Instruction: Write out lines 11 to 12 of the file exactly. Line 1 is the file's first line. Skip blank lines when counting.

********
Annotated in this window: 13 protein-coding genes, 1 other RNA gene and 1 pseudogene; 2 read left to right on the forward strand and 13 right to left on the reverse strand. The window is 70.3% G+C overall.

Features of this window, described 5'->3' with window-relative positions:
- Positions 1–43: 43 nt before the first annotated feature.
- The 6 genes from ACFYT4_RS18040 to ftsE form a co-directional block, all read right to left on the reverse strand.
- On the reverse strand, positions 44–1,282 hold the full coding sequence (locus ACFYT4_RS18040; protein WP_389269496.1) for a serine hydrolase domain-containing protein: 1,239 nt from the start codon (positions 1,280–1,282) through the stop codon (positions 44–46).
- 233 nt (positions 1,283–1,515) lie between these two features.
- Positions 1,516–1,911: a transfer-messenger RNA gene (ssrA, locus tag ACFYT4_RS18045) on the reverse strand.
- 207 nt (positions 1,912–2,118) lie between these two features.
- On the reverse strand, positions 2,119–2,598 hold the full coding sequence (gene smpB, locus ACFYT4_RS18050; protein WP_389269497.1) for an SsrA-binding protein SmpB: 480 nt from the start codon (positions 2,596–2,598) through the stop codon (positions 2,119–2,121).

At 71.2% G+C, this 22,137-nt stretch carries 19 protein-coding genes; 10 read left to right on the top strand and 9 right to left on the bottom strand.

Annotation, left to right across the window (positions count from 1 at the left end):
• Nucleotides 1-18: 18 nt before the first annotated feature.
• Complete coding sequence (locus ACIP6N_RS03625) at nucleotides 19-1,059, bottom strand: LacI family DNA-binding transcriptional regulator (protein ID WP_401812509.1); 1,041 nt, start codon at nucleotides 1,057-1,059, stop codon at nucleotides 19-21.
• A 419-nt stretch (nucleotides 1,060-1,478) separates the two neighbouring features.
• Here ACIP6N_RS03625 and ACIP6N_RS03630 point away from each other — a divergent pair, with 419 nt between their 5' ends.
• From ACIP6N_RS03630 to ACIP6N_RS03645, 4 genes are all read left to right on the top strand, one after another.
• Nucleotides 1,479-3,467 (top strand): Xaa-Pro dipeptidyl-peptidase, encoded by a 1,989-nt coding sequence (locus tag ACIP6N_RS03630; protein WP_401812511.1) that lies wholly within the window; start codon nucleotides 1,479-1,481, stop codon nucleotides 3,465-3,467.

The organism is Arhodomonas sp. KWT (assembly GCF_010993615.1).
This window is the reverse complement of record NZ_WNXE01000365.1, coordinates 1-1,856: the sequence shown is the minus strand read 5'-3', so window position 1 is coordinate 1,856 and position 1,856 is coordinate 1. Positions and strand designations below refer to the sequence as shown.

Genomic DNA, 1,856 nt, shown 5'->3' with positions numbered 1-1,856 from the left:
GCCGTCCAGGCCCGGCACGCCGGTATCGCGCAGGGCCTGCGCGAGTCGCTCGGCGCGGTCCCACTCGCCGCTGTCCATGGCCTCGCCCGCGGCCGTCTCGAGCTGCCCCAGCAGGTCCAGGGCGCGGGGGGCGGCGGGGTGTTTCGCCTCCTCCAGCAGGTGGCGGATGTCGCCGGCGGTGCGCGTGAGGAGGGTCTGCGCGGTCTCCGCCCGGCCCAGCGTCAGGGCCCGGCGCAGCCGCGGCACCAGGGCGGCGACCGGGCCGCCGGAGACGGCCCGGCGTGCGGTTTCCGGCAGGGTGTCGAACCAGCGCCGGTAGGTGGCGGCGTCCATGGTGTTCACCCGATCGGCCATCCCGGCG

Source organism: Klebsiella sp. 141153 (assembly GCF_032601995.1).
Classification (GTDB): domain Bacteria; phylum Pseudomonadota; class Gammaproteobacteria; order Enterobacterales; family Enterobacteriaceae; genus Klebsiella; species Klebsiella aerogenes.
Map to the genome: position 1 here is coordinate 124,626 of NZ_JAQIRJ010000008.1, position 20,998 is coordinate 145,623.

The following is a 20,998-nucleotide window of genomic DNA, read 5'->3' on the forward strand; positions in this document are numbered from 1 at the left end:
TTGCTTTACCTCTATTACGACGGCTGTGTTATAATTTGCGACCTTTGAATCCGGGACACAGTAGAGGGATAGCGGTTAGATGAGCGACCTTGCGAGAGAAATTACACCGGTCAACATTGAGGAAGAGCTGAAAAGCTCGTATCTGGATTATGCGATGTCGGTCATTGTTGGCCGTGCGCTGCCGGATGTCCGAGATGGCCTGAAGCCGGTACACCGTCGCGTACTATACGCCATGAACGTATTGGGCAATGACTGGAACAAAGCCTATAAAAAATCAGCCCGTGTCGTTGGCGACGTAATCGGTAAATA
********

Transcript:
Annotation, left to right across the window (positions count from 1 at the left end):
• Nucleotides 1-18: 18 nt before the first annotated feature.